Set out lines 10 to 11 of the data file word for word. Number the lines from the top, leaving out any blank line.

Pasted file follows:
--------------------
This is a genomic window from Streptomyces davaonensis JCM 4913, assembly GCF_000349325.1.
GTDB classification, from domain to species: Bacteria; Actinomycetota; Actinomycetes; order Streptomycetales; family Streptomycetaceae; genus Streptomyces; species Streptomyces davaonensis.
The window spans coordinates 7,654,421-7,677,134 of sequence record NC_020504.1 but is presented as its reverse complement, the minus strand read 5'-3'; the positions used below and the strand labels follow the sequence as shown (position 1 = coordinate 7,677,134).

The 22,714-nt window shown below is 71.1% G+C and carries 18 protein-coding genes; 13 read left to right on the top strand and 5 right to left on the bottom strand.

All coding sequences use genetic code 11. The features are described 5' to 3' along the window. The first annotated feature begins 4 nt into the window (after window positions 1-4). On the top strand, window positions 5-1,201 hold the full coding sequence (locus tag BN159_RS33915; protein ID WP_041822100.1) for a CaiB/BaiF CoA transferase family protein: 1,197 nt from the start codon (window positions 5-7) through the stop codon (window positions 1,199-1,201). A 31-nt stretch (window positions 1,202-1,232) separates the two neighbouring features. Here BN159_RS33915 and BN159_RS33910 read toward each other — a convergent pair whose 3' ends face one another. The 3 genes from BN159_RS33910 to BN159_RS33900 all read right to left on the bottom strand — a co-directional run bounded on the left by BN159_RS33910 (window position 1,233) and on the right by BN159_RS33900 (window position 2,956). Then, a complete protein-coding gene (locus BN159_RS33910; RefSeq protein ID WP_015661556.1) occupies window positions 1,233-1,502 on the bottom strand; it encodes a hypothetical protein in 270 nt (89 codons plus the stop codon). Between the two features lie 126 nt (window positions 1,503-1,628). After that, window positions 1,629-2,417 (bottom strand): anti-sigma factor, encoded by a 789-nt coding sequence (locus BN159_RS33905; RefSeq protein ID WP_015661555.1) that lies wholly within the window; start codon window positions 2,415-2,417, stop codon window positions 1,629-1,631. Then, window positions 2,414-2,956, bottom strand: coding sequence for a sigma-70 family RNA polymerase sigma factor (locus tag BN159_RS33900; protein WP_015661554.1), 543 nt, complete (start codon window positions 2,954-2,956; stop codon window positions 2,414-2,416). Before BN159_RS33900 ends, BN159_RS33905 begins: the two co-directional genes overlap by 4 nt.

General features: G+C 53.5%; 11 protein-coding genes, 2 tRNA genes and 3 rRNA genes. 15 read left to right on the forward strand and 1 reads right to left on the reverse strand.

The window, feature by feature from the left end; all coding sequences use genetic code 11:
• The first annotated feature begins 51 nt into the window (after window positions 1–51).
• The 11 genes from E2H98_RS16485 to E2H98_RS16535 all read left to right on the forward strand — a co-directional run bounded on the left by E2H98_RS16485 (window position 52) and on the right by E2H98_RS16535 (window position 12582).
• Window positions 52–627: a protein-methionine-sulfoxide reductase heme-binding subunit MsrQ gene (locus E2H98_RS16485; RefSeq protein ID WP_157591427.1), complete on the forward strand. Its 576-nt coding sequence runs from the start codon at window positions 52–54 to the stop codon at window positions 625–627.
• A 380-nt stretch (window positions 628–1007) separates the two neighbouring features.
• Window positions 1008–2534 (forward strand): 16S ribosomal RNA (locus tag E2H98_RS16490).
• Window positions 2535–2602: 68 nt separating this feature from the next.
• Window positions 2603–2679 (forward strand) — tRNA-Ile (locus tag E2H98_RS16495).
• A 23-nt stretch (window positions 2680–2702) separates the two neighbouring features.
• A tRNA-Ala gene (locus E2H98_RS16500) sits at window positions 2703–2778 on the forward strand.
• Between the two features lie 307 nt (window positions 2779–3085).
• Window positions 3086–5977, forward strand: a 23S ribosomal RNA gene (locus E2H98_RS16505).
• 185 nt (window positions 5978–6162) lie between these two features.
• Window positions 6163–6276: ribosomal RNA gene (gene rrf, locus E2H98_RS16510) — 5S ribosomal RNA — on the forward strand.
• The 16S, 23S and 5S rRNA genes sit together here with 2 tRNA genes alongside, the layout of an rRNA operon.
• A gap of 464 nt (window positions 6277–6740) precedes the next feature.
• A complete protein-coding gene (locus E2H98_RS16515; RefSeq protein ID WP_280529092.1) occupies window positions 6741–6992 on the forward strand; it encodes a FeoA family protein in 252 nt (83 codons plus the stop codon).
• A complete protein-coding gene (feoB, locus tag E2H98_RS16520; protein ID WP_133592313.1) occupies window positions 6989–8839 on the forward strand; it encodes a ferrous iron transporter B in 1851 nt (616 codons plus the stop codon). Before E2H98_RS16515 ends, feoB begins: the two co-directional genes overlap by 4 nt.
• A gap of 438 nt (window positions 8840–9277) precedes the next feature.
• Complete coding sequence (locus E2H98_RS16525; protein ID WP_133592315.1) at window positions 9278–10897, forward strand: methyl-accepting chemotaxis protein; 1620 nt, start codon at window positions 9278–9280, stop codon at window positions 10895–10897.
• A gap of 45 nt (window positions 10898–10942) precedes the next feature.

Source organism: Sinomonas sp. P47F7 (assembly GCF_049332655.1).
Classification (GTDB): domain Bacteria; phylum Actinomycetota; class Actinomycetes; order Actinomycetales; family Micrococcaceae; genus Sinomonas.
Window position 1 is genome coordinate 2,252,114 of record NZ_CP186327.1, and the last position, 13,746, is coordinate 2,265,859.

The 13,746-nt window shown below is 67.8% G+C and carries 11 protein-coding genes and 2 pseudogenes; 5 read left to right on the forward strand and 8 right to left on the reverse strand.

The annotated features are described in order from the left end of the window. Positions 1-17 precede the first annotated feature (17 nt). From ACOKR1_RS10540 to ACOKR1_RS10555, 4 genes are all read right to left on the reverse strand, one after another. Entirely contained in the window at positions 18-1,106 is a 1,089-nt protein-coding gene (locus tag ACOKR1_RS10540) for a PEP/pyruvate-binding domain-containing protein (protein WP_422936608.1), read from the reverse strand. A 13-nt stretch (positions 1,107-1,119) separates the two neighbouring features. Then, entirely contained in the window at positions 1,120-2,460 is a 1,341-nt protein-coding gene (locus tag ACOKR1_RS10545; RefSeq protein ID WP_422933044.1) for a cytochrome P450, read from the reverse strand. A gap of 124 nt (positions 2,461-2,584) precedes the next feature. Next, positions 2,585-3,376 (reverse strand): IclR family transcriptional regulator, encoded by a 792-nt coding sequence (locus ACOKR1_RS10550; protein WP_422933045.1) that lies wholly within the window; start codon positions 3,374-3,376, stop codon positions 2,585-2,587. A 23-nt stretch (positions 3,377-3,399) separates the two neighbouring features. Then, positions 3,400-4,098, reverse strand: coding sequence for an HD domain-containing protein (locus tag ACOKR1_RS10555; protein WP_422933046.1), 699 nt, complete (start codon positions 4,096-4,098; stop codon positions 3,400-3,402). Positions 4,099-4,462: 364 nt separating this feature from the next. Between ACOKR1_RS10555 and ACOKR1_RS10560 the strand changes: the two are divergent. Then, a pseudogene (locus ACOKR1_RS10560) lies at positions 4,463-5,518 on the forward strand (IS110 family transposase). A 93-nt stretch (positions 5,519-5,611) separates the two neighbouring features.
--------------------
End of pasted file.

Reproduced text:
• Window positions 52–627: a protein-methionine-sulfoxide reductase heme-binding subunit MsrQ gene (locus E2H98_RS16485; RefSeq protein ID WP_157591427.1), complete on the forward strand. Its 576-nt coding sequence runs from the start codon at window positions 52–54 to the stop codon at window positions 625–627.
• A 380-nt stretch (window positions 628–1007) separates the two neighbouring features.